Julian Hawkins and the Wide Receivers
BOISE, Idaho Some people are afraid of physical play, but not Boise State’s Julian Hawkins, who says the physicality, is the thing he misses most after switching positions from tight end to wide receiver.
“As opposed to playing football, it now feels like I am playing basketball,” said Hawkins who lettered in football and basketball while playing for Long Beach Poly High School in Long Beach, Calif. Even if his now misses contact, Hawkins had to learn to be a physical presence when he arrived at Boise State.
“In high school I was more of a pass receiving tight end, I didn’t even use gloves,” Hawkins said. “But I had to change when I came to Boise State just because the climate got so much colder and my hands would get beat up from run blocking.”
With the position switch, Hawkins instantly became the biggest physical presence the Broncos have at the wide receiver position. He measures 6’3” 222 lbs., or just slightly taller than 2007 NFL draft pick and former Bronco, Legedu Naanee. Hawkins knows these physical tools will give him an advantage over the defenses not prepared to handle his size.
“I am able to be more physical, with the little more weight on me,” said Hawkins. “I can use my body and make the catches over shorter defensive backs.”
Even with the switch Hawkins will still be heavily relied upon to utilize his run blocking skills as will the rest of the wide receivers.
“The receivers’ number one commitment to the team, is that they are going to be good blockers,” assistant head coach and wide receiver coach Brent Pease said. “Obviously the receivers are here to catch the ball but they want to make the difference when big runs occur.”
The wide receiver group Bronco fans will see blocking for the big runs downfield will consist of only three returning lettermen.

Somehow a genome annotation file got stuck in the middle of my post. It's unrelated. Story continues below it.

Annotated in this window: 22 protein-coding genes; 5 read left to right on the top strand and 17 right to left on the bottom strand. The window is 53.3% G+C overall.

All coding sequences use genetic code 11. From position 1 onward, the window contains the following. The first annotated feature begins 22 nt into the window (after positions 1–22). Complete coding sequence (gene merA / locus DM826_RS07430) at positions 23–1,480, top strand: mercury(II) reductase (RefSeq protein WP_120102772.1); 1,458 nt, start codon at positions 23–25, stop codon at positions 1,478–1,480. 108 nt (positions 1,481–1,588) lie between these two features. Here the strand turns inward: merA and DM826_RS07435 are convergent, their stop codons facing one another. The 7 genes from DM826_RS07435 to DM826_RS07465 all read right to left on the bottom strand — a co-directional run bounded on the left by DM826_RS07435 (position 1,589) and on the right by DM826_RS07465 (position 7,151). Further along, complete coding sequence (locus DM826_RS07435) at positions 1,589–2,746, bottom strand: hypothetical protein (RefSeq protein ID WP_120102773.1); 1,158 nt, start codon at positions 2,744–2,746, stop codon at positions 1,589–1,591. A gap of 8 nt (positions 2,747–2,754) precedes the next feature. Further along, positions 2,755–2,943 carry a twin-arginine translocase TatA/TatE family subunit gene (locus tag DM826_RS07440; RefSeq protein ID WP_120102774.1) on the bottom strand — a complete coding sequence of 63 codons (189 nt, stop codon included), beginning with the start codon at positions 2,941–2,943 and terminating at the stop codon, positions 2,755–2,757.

Vinny Perretta, 5’9”, 190 lbs., junior, played in all 13 games last season, making 17 catches for 124 yards and two touchdowns.
“He is well rounded and brings the tenacity in the running game. He is very flexible; we can use him as a running back and in other positions. He is a leader out there.”
Tanyon Bissell, 5’10”, 189 lbs., junior, caught two passes for the Broncos in 2006.
“He is a guy that is very competitive and that brings a passion for the game. He is a good change up guy because he is good at the short routes.”
Jeremy Childs, 6’0”, 184 lbs., sophomore, made 14 catches for 152 yards and one touchdown during his freshman season.
“Childs has to be a big play guy. I think he is a good run after catch guy and I think he can go deep. He has to be a all-around guy for us.”
Freshman and newcomers complete the receiving corps.
Toshi Franklin, 6’1”, 178 lbs., junior, has been with the program since 2004.
“He is a smooth route runner with good quickness. He is going to be a guy that brings good tenacity to the position and will be a good change of pace to (Jeremy) Childs.”
Michael Choate, 5’11”, 187 lbs., sophomore, joins Boise State after transferring from Garden City Community College in Garden City, Kan.
“He is a young guy that is learning the game on the go.”
Evan Surratt, 6’2”, 195 lbs., sophomore, is playing his first season at wide receiver after moving from defensive back midway through the 2006 season.
“He is one of the guys that have improved the most in camp. He brings us a good inside presence with good speed.”
Julian Hawkins, 6’3”, 222 lbs., junior, is playing his first season at wide receiver.
“He gives us a good body to throw to. He is very athletic so it gives us good match ups.”
Tyler Shoemaker, 6’1”, 211 lbs., freshman, adds youth to the position.
“We have seen a lot of improvement from him during camp. He will bring a big body, with speed and good hands.”
Titus Young, 5’11”, 165 lbs., freshman, adds great speed to the position.
“He is going to be very well rounded from speed, to deep routes and blocking.”
Austin Pettis, 6’3”, 200 lbs., freshman, is the Broncos second biggest receiver.
“Big play type guy with a big body. He will give us good match up ability.”
Ricky Cookman, 5’11”, 176 lbs., freshman, is a walk-on from Clackamas, Ore.
“He is getting a lot better. He will be a good short catch guy with the ability to run after the catch.”
With this many skilled receivers on the roster and each possessing a unique set of skills, it could be only a matter of time until Bronco fans see one of these players change positions to allow Boise State get their talent on the field.
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